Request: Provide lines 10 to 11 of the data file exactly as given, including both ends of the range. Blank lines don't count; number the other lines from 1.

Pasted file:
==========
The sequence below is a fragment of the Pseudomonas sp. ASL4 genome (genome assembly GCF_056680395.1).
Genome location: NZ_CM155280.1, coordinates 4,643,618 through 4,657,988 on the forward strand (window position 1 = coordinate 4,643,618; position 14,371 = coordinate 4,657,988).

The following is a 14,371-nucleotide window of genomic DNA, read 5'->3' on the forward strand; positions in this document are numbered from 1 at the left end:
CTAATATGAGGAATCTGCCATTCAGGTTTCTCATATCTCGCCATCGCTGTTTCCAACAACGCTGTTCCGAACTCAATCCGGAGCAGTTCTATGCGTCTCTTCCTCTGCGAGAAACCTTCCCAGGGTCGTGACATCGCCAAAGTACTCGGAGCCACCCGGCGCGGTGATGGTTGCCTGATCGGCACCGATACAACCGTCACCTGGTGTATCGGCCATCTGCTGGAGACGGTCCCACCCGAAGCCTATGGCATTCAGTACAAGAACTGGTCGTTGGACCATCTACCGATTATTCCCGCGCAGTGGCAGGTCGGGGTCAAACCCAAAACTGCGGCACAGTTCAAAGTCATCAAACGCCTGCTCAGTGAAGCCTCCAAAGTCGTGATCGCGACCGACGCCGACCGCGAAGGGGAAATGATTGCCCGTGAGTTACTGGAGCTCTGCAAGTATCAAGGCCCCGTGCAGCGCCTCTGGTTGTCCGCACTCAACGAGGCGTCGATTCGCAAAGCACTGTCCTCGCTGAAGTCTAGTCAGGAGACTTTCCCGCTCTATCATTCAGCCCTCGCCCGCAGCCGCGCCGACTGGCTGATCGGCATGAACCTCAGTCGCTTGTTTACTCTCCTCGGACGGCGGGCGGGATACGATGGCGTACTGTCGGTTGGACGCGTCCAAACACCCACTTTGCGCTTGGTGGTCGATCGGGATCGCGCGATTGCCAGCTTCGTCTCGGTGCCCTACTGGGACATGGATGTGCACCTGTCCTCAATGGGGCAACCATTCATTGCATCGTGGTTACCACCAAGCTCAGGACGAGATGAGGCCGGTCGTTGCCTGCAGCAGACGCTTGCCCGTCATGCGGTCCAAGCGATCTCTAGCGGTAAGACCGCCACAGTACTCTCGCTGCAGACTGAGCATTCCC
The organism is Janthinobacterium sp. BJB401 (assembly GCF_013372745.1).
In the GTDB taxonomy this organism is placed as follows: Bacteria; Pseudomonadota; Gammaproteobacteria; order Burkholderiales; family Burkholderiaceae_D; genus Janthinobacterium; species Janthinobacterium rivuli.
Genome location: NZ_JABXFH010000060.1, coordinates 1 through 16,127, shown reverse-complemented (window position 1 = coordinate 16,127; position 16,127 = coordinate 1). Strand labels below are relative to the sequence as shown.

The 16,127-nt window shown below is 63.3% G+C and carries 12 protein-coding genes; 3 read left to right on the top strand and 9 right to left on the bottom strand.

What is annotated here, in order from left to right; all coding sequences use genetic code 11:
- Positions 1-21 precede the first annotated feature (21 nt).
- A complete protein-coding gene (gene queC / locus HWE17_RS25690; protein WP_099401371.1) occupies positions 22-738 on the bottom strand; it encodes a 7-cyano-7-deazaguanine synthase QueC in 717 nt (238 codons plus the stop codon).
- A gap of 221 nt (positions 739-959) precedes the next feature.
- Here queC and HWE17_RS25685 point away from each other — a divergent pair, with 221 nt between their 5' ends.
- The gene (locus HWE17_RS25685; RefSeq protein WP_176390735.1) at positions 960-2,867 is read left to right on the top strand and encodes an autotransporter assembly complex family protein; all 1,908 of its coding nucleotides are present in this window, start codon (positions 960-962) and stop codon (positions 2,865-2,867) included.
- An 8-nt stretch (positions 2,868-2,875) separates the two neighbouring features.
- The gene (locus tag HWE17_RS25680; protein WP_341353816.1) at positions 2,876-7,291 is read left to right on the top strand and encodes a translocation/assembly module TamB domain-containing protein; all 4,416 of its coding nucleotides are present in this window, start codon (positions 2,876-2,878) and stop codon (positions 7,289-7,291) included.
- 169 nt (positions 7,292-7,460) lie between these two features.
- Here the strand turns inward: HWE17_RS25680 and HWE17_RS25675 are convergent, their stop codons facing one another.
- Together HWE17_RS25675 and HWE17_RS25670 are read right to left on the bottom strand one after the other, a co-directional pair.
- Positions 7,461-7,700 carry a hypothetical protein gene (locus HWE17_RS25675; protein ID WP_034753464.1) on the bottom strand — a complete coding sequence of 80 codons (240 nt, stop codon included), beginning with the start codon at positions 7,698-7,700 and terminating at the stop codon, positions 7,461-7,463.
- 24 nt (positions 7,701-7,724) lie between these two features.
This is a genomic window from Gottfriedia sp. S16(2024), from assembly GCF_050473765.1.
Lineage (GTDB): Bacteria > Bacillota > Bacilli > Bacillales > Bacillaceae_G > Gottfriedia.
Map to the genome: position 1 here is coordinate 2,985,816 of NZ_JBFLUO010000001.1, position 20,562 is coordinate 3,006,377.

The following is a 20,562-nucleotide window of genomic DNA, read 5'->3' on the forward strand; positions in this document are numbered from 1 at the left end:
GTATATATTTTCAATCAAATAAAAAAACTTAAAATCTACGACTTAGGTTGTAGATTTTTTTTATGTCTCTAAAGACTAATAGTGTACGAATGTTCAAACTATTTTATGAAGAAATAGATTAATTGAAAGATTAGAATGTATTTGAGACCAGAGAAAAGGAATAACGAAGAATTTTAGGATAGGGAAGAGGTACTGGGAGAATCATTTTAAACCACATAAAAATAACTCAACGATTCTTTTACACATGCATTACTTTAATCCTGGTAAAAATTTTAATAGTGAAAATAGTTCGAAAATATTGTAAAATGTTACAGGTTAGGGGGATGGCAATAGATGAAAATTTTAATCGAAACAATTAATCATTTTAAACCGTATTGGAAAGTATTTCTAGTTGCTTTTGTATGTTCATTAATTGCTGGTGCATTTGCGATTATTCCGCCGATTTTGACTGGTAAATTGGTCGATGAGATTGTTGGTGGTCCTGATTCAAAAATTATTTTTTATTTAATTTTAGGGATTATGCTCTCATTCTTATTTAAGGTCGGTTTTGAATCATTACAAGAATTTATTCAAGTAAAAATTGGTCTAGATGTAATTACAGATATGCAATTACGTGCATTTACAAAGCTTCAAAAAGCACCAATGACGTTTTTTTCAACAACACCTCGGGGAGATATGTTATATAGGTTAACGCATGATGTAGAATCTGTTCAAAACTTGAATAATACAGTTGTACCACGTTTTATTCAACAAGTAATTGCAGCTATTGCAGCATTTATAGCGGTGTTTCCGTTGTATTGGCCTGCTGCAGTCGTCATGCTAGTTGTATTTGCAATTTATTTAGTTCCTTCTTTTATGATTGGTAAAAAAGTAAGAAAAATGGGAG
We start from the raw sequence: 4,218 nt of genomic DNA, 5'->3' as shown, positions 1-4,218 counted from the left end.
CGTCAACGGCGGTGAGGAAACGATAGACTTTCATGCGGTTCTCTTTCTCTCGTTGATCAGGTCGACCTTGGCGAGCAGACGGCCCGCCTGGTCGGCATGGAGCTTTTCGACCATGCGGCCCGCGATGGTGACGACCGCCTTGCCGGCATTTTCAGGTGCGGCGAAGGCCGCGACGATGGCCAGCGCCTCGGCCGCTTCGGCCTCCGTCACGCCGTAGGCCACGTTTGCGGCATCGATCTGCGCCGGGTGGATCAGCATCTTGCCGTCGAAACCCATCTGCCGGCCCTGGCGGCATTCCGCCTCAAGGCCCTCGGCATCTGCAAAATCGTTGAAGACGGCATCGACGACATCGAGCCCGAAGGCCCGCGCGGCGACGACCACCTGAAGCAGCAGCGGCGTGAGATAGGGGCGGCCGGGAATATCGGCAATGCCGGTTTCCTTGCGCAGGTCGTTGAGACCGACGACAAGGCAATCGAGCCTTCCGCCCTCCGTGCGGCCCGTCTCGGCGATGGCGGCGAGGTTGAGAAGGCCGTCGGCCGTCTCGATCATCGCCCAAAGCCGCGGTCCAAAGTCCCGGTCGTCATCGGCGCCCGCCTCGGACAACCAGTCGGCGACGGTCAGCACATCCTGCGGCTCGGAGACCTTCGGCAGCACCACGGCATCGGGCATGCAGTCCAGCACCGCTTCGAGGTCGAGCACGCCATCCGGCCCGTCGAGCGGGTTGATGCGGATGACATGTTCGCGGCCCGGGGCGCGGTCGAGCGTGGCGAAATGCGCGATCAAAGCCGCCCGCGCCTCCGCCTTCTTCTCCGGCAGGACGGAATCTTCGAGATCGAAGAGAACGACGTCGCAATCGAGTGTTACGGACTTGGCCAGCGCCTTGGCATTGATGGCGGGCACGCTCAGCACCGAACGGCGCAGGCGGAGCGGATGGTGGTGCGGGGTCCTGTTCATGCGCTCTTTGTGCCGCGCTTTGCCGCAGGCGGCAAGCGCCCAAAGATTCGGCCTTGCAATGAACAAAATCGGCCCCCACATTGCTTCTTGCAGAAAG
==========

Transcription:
- Positions 1-21 precede the first annotated feature (21 nt).
- A complete protein-coding gene (gene queC / locus HWE17_RS25690; protein WP_099401371.1) occupies positions 22-738 on the bottom strand; it encodes a 7-cyano-7-deazaguanine synthase QueC in 717 nt (238 codons plus the stop codon).